The board is made up of nine members that control the operation of the school district. However, with the state takeover of the Jersey City School district in 1989, some of the board's activities are limited.
"The state came in 1989 because of questions about the operation of the district and low test scores," said Assistant Superintendent of Schools Joanne Kenny. The state took over the system and designated it an "Abbot District." An Abbot District is one which has been judged to be in a financially needy, urban community. According to state law as established by the New Jersey Supreme Court's rulings in the Abbott v. Burke, children in these designated districts have the right to attend safe and well run public schools, and the schools get extra funding.
"The [school] board does not vote on the budget," Kenny explained. "They do, however, look at all hirings, although they do not have the final say. The board controls the rest of the operations of the school system."
The Jersey City School district had its first public elections after the 1989 takeover in 1995. As in the case of the previous elections, the board elections held April 15 will be conducted by the Hudson County Board of Elections.
Kenny spoke optimistically about the school district's improvement as far as grades were concerned.
"Since the takeover by the state, we have moved forward in regards to scores," said Kenny, adding the district has adhered to most of the state's requirements for issues concerning attendance and dropout rates.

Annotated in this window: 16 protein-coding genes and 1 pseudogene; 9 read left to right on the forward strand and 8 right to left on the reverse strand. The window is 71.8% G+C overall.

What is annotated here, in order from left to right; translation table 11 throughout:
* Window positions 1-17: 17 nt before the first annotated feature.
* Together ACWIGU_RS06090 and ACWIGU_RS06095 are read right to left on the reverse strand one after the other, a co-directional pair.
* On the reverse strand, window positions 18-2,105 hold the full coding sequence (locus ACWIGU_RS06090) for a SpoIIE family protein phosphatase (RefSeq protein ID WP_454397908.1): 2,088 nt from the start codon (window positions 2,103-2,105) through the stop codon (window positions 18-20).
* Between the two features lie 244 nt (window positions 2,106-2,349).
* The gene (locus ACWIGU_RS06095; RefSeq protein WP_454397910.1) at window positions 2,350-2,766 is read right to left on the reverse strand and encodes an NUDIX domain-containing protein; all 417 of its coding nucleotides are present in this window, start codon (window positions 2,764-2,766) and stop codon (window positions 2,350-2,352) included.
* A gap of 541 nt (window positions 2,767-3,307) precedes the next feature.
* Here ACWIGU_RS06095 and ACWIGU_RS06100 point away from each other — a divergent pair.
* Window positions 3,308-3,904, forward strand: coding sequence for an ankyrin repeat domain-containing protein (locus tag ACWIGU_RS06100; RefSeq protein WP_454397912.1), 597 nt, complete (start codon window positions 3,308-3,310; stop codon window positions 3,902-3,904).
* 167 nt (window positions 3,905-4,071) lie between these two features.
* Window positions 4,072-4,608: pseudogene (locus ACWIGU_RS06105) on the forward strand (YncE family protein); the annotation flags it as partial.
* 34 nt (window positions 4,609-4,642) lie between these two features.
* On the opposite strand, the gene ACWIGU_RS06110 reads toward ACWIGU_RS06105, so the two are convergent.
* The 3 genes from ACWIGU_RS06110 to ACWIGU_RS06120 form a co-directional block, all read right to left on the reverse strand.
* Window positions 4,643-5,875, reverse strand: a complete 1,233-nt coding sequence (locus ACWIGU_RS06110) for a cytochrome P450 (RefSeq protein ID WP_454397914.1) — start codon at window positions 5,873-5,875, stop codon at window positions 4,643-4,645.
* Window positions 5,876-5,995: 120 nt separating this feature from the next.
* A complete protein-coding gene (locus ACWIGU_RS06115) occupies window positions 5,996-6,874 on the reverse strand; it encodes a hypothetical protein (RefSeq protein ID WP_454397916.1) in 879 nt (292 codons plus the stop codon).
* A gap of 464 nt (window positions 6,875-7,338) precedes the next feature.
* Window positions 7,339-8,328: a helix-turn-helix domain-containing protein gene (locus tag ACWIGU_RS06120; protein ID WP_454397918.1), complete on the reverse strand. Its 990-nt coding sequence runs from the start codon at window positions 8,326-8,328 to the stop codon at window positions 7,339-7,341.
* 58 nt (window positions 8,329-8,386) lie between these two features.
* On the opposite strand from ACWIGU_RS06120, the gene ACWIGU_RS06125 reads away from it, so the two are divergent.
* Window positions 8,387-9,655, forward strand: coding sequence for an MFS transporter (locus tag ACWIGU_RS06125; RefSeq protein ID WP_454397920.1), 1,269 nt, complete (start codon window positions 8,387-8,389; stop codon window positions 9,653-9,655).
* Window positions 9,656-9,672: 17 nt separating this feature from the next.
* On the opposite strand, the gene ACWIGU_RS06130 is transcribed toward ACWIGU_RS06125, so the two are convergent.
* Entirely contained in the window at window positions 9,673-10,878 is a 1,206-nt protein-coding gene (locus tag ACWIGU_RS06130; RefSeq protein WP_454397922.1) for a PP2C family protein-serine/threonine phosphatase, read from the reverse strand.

Kenny was unable to say where the school district was on the timeline to come out from state control. New Jersey Department of Education representative Richard Vespucci did not return phone calls last week when called on the matter.
The term of incumbent Anthony Cucci, a former Jersey City mayor and council member, is expiring. Also expiring is the term of board member William DeRosa. Both men successfully ran for the positions on the board in 2000 and Cucci has served as the president of the board.
Cucci and DeRosa will run for re-election.
The third candidate, Rev. Edward Allen, will not be running for re-election, said Kenny.
Besides incumbents Cucci and DeRosa, the other candidates are Ronnie Clark, Dean Frasier, Nadia Gomez, Hilary Zackroff-Jersey, Janet Murphy, and Robert Rosario.
Polls will be open at 178 locations around the city, according to Kenny.
"It's a large number of polling places," said Kenny. "People will vote in same locations as they did in the last municipal elections."
Public reactions to the upcoming election were mixed. Nilda Acosta, who has a 10-year-old daughter at School 12, said she was going to vote in the Board of Education elections. "This is important," said Acosta. "I do want some say in my child's education."
"I plan to vote, but I wonder what good it does," said Dwayne Johnson, having lunch in a downtown sandwich shop. "It's our tax dollars, you know."
Voting times will be from 2 p.m. to 9 p.m.
According to Kenny, each of the terms up for the vote this year will be for three years.